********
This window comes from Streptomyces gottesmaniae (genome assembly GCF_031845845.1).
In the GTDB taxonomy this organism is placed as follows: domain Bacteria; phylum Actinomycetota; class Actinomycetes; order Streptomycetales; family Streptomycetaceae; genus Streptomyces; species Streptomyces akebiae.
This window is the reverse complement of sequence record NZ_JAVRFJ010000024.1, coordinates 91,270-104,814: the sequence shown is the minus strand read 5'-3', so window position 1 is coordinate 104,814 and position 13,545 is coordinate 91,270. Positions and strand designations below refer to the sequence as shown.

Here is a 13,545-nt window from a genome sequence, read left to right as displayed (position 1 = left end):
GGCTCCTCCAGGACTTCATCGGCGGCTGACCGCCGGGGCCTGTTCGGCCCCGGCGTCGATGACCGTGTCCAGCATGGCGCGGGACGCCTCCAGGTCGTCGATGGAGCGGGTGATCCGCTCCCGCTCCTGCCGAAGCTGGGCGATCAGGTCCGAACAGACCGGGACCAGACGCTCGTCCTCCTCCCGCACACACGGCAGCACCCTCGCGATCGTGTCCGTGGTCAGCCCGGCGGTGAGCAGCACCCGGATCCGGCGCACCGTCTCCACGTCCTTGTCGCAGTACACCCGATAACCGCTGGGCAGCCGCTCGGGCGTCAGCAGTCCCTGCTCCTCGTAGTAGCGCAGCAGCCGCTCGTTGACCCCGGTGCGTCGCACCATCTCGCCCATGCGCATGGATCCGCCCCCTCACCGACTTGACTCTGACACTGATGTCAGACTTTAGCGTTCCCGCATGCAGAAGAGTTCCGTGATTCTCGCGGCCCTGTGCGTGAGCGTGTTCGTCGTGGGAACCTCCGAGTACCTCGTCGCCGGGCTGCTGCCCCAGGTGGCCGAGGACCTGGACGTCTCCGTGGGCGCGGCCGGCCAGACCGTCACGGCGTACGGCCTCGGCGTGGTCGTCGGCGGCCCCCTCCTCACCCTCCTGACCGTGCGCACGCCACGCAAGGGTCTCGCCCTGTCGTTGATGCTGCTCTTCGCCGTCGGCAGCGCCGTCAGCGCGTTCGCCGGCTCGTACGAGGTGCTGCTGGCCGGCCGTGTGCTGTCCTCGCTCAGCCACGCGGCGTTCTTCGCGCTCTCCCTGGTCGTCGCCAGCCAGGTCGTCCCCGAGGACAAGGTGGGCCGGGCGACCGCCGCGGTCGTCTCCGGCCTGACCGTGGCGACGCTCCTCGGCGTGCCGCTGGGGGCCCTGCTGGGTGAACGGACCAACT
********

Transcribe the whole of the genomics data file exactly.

This window comes from Streptomyces gottesmaniae (genome assembly GCF_031845845.1).
In the GTDB taxonomy this organism is placed as follows: domain Bacteria; phylum Actinomycetota; class Actinomycetes; order Streptomycetales; family Streptomycetaceae; genus Streptomyces; species Streptomyces akebiae.
This window is the reverse complement of sequence record NZ_JAVRFJ010000024.1, coordinates 91,270-104,814: the sequence shown is the minus strand read 5'-3', so window position 1 is coordinate 104,814 and position 13,545 is coordinate 91,270. Positions and strand designations below refer to the sequence as shown.

Here is a 13,545-nt window from a genome sequence, read left to right as displayed (position 1 = left end):
GGCTCCTCCAGGACTTCATCGGCGGCTGACCGCCGGGGCCTGTTCGGCCCCGGCGTCGATGACCGTGTCCAGCATGGCGCGGGACGCCTCCAGGTCGTCGATGGAGCGGGTGATCCGCTCCCGCTCCTGCCGAAGCTGGGCGATCAGGTCCGAACAGACCGGGACCAGACGCTCGTCCTCCTCCCGCACACACGGCAGCACCCTCGCGATCGTGTCCGTGGTCAGCCCGGCGGTGAGCAGCACCCGGATCCGGCGCACCGTCTCCACGTCCTTGTCGCAGTACACCCGATAACCGCTGGGCAGCCGCTCGGGCGTCAGCAGTCCCTGCTCCTCGTAGTAGCGCAGCAGCCGCTCGTTGACCCCGGTGCGTCGCACCATCTCGCCCATGCGCATGGATCCGCCCCCTCACCGACTTGACTCTGACACTGATGTCAGACTTTAGCGTTCCCGCATGCAGAAGAGTTCCGTGATTCTCGCGGCCCTGTGCGTGAGCGTGTTCGTCGTGGGAACCTCCGAGTACCTCGTCGCCGGGCTGCTGCCCCAGGTGGCCGAGGACCTGGACGTCTCCGTGGGCGCGGCCGGCCAGACCGTCACGGCGTACGGCCTCGGCGTGGTCGTCGGCGGCCCCCTCCTCACCCTCCTGACCGTGCGCACGCCACGCAAGGGTCTCGCCCTGTCGTTGATGCTGCTCTTCGCCGTCGGCAGCGCCGTCAGCGCGTTCGCCGGCTCGTACGAGGTGCTGCTGGCCGGCCGTGTGCTGTCCTCGCTCAGCCACGCGGCGTTCTTCGCGCTCTCCCTGGTCGTCGCCAGCCAGGTCGTCCCCGAGGACAAGGTGGGCCGGGCGACCGCCGCGGTCGTCTCCGGCCTGACCGTGGCGACGCTCCTCGGCGTGCCGCTGGGGGCCCTGCTGGGTGAACGGACCAACT